Short-termist and dishonest

Peter Manson looks at the role of the Socialist Party in the public service pensions sell-out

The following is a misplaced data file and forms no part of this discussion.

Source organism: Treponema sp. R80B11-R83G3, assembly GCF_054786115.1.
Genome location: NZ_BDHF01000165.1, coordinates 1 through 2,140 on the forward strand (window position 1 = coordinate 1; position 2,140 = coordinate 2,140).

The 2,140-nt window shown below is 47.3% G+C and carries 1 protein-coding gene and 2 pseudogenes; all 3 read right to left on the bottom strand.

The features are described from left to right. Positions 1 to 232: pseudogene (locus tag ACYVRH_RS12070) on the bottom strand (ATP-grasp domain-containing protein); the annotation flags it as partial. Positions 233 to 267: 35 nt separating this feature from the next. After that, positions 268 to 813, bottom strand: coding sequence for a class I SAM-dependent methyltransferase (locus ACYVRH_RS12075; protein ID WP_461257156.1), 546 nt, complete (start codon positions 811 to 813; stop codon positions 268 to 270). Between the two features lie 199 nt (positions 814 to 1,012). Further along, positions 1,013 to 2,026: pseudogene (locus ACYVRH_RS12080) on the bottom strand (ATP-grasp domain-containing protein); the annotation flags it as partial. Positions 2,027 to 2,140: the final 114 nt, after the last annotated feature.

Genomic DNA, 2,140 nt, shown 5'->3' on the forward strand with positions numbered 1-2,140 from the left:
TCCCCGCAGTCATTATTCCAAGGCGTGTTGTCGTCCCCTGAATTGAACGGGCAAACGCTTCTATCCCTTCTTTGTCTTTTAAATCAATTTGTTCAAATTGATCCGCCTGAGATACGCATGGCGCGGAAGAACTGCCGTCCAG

While the main themes of the school were undoubtedly the SP's recent growth and its 'new workers' party' project, there was another one bubbling just beneath the surface and frequently bursting out into the open - the public service pensions sell-out and the SP's role in promoting it. The SP does not quite know how to portray the framework agreement reached between the public sector unions and trade and industry secretary Alan Johnson. In exchange for a temporary truce in the assault on the pensions rights of current workers the unions - including the PCSU, where the SP is in the driving seat - have accepted that from next year new entrants will have to work an extra five years before they can retire. Unlike current employees they will have to pay for the privilege if they want to stop work at 60. Of course, the government wanted to impose a general worsening of pensions rights, including raising the age of retirement, on all public sector workers and the PCSU was to the fore in getting the other unions to make militant noises, including threatening to strike, which caused Johnson to soften his position - to the outrage of employers' organisations and rightwing commentators. But the deal struck is absolutely unacceptable - a two-tier system, where future workers will have much worse pension rights than those employed at present. PCSU general secretary Mark Serwotka describes the framework agreement as a more or less uncomplicated victory: "I am proud to have led the fight to defend pensions," he told the Saturday evening rally. The SP position is more subtle - yes, the comrades crow about having maintained conditions for current workers, but they know it will give them difficulties in the future. There were quite a few people who wanted to talk about the issue at the session entitled 'Whatever happened to the awkward squad?', led by Militant Tendency veteran and SP industrial organiser Bill Mullins. He did - eventually - get round to talking about the PCSU in his long, rambling opening, where he spoke at length about anything that popped into his head, much to the frustration of the chair - and this writer. After making the banal observation that "sometimes trade union representatives have to make compromises, depending on the balance of class forces", comrade Mullins described how Mark Serwotka and the PCSU leadership "forced the other unions kicking and screaming into a united front". Leaders like Dave Prentis of Unison wanted to cave in, calling the PCSU "impossiblists" for trying to defend current members' terms. "Nobody likes to accept compromises," said comrade Mullins. "Sometimes you say, 'The members won't fight, but we should test the water anyway' [by calling a strike ballot]. But not here. I think they were right to compromise." Describing Serwotka as "almost faultless", comrade Mullins said that "shouting sell-out is quite childish" in view of the circumstances - everybody knew that trade union members were so pleased to have kept their own pension rights that they would not fight for future members. First to speak from the floor was CPGB member Lee Rock, the national secretary of the PCSU Socialist Caucus. He reminded the SP comrades that they had not actually supported the "almost faultless" Mark Serwotka in the election for general secretary, preferring a 'unity' candidate to his right. He also reminded them that under their leadership thousands of jobs had been lost in the civil service. Comrade Rock pointed out that in a very few years' time - perhaps six or seven in some departments with a high turnover - new members would make up the majority: "When management come back on the attack, how will we persuade those members to fight?" This was unanswerable. Since the unions had accepted that new entrants were to be treated as second-class employees, why on earth would they lift a finger to defend the 'privileges' of their 'first-class' colleagues? Comrade Rock stated that the union had not even attempted to mobilise the members. It should have led a militant campaign ending in a ballot. Mark Baker, an SP member of the PCSU executive, spoke next and admitted there had been job cuts - "but not one single compulsory redundancy". As for a ballot - "Absolutely: the PCS is committed to holding one." He did not say that the SP will recommend acceptance of the deal when the ballot is held - not quite what comrade Rock was suggesting. Comrade Baker stated that if the leadership had rejected the framework agreement, it would have "divided the union from top to bottom and made us weaker". Didn't we know that "Marxists must look at the situation dialectically"? Comrades like Lee Rock were dishonest, he said, since he they knew they would be unable to deliver a victory in any ballot for strike action. Had I been called to speak, I would have pointed out that there was no reason why members could not be won to fight not only for their own rights, but for those of their children too. In truth, the SP generals had waved the white flag before they had even tried to mobilise their troops. They have no trust whatsoever in the ability of the rank and file to rise above sectionalism and fight for the interests of the whole class. But for Baker, to settle for two-tier pensions was "absolutely the right decision" - although "of course there is more work to be done for new entrants". Pathetic. Roger Bannister, a member of Unison's NEC, was next to leap to the defence of his SP comrades. He did at least say: "We have to be honest - the deal leaves us in a weaker position." But that did not stop him from informing us: "I'll be wanting to know [on the Unison NEC] why Prentis didn't accept the same deal for local government" (Prentis wanted separate negotiations for council workers and firefighters, who have yet to come to an agreement). Comrade Bannister told us that, in the unanimous view of his Unison branch committee, if the deal was put to local government workers the members would "bite the government's hand off" in their rush to accept it. He was another one keen to give us a lesson in SP 'dialectics': "Marxists are realists - we take into account where we are." To those like comrade Rock who apparently do not do so, Bannister said: "I question your right to regard yourselves as Marxists." And in reply to the International Bolshevik Tendency comrade who had quoted the SP's own words from earlier in the year - accepting an increase in the age of retirement would be a "gross betrayal" of principle - comrade Bannister retorted: "Industrial disputes are not settled by principle. They are a power struggle - who can hit the other side hardest." Listening to this, I wondered in what way leftwing union leaders are different from the right if they too have no regard for principles. After all, the right also adopts a paternalistic attitude to the workers and reprimands us for not being "realists". Bannister was followed by an SP member of Natfhe's executive, Andrew Price, who said: "You have no right to characterise the position of the Socialist Party as unprincipled - it's scandalous." The Socialist had stated in two separate editorials that it was "opposed to new members having worse conditions". He added that Natfhe - also "as a matter of principle" - was against two-tier pensions. Just what are these SP 'principles' that have no relevance to your actions in the real world? George Binette of Workers Power agreed with the SP comrades that there had been an adverse shift in the balance of class forces. But "does that mean that revolutionary socialists must agree to a green light to play divide and rule among public sector workers"? Martin Clements, another SP executive member of the PCSU, pointed out to comrade Binette that his union was made up of civil servants - "not a natural hotbed of militancy". Former Liverpool councillor Tony Mulhearn was another one to bemoan the backwardness of the workers: "There is no greater tragedy than Marxists taking the leadership when the members are not ready to follow." Unfortunately, he gravely informed us, "we can't wield a rightwing bureaucracy for revolutionary purposes". Losing all sense of proportion, he went on to compare the "tragedy" of the SP PCSU leadership with the Bolsheviks, who had "no choice but to compromise" over Brest-Litovsk. Comrade Mulhearn is himself a part-time civil servant these days and he told us how the people in his office had "heaved a sigh of relief" when they had heard their current pension rights were to be maintained: "To ask people to take action would have been ultra-left in the extreme." All this was bad enough, but the worst of the lot was Marion Lloyd, yet another PCSU NEC member, who leads the SP fraction in the union. "I am proud to be a member of the leadership," she declared. "We fought to get where we are and got there because we have the correct principle. We have defended the current membership and strengthened the class. If the left had not been in the leadership, we would not have this deal. The right would have sold the rights of current members down the river." It just beggars belief that a deal that will eventually consign the entire public sector workforce to an extra five years of wage-slavery can be said to have "strengthened the class", to have "moved the class forward". But such is the short-termist sectionalism - not to mention the dishonesty - of the SP leadership. In their wisdom, they can "take a bold decision and know when to step back". Comrade Mullins, who summed up in his bumbling, affable style, backed up Tony Mulhearn over Brest-Litovsk. Comrade Mulhearn "must have sold out because he compromised" as part of the Militant-led Liverpool council, said Mullins ironically (although not as ironically as he realised). When it comes to new workers, "Perhaps we'll try again down the line. There'll be another generation - won't there be another fight in the future?" Now that the SP has abandoned them in the present, there will certainly have to be. Related articles * Reviving left reformism The Socialist Party's weekend school demonstrated that sectarianism brings short-term advantages, says Peter Manson * SP rival to Respect? Joni Wells reports on the Socialist Party's Campaign for a New Workers Party * Short-termist and dishonest Peter Manson looks at the role of the Socialist Party in the public service pensions sell-out